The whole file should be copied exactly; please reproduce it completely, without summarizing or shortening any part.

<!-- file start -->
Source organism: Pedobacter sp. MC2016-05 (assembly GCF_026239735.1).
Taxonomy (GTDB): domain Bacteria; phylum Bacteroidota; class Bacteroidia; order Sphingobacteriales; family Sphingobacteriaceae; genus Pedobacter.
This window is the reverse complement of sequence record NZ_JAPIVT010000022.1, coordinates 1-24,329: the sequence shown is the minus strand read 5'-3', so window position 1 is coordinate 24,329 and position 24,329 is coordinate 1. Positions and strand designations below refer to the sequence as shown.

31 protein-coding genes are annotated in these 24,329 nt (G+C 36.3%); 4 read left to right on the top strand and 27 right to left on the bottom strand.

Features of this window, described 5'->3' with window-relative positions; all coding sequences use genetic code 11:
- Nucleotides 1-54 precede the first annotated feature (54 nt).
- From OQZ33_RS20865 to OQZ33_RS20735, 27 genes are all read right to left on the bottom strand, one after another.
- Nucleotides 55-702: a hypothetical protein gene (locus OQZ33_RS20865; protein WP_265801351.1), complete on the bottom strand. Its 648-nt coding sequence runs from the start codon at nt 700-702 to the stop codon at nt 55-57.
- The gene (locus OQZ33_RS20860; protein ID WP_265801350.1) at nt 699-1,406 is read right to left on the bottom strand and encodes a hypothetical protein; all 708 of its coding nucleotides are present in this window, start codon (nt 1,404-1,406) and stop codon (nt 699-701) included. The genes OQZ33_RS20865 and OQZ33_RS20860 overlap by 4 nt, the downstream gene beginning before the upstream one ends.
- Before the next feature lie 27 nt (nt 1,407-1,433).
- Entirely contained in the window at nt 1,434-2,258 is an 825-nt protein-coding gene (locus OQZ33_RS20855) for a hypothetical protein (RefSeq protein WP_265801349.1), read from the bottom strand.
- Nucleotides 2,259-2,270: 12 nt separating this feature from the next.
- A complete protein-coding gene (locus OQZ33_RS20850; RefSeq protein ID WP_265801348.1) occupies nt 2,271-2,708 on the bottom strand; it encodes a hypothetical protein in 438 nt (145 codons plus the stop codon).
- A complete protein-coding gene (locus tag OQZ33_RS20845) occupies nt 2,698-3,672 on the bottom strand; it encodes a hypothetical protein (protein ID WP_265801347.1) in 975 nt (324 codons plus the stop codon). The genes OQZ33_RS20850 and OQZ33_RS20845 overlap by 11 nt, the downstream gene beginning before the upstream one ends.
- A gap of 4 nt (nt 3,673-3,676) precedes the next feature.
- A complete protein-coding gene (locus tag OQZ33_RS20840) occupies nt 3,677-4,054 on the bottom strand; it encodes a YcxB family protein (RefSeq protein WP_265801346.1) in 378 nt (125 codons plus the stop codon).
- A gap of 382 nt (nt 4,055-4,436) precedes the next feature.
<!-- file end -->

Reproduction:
Source organism: Pedobacter sp. MC2016-05 (assembly GCF_026239735.1).
Taxonomy (GTDB): domain Bacteria; phylum Bacteroidota; class Bacteroidia; order Sphingobacteriales; family Sphingobacteriaceae; genus Pedobacter.
This window is the reverse complement of sequence record NZ_JAPIVT010000022.1, coordinates 1-24,329: the sequence shown is the minus strand read 5'-3', so window position 1 is coordinate 24,329 and position 24,329 is coordinate 1. Positions and strand designations below refer to the sequence as shown.

31 protein-coding genes are annotated in these 24,329 nt (G+C 36.3%); 4 read left to right on the top strand and 27 right to left on the bottom strand.

Features of this window, described 5'->3' with window-relative positions; all coding sequences use genetic code 11:
- Nucleotides 1-54 precede the first annotated feature (54 nt).
- From OQZ33_RS20865 to OQZ33_RS20735, 27 genes are all read right to left on the bottom strand, one after another.
- Nucleotides 55-702: a hypothetical protein gene (locus OQZ33_RS20865; protein WP_265801351.1), complete on the bottom strand. Its 648-nt coding sequence runs from the start codon at nt 700-702 to the stop codon at nt 55-57.
- The gene (locus OQZ33_RS20860; protein ID WP_265801350.1) at nt 699-1,406 is read right to left on the bottom strand and encodes a hypothetical protein; all 708 of its coding nucleotides are present in this window, start codon (nt 1,404-1,406) and stop codon (nt 699-701) included. The genes OQZ33_RS20865 and OQZ33_RS20860 overlap by 4 nt, the downstream gene beginning before the upstream one ends.
- Before the next feature lie 27 nt (nt 1,407-1,433).
- Entirely contained in the window at nt 1,434-2,258 is an 825-nt protein-coding gene (locus OQZ33_RS20855) for a hypothetical protein (RefSeq protein WP_265801349.1), read from the bottom strand.
- Nucleotides 2,259-2,270: 12 nt separating this feature from the next.
- A complete protein-coding gene (locus OQZ33_RS20850; RefSeq protein ID WP_265801348.1) occupies nt 2,271-2,708 on the bottom strand; it encodes a hypothetical protein in 438 nt (145 codons plus the stop codon).
- A complete protein-coding gene (locus tag OQZ33_RS20845) occupies nt 2,698-3,672 on the bottom strand; it encodes a hypothetical protein (protein ID WP_265801347.1) in 975 nt (324 codons plus the stop codon). The genes OQZ33_RS20850 and OQZ33_RS20845 overlap by 11 nt, the downstream gene beginning before the upstream one ends.
- A gap of 4 nt (nt 3,673-3,676) precedes the next feature.
- A complete protein-coding gene (locus tag OQZ33_RS20840) occupies nt 3,677-4,054 on the bottom strand; it encodes a YcxB family protein (RefSeq protein WP_265801346.1) in 378 nt (125 codons plus the stop codon).
- A gap of 382 nt (nt 4,055-4,436) precedes the next feature.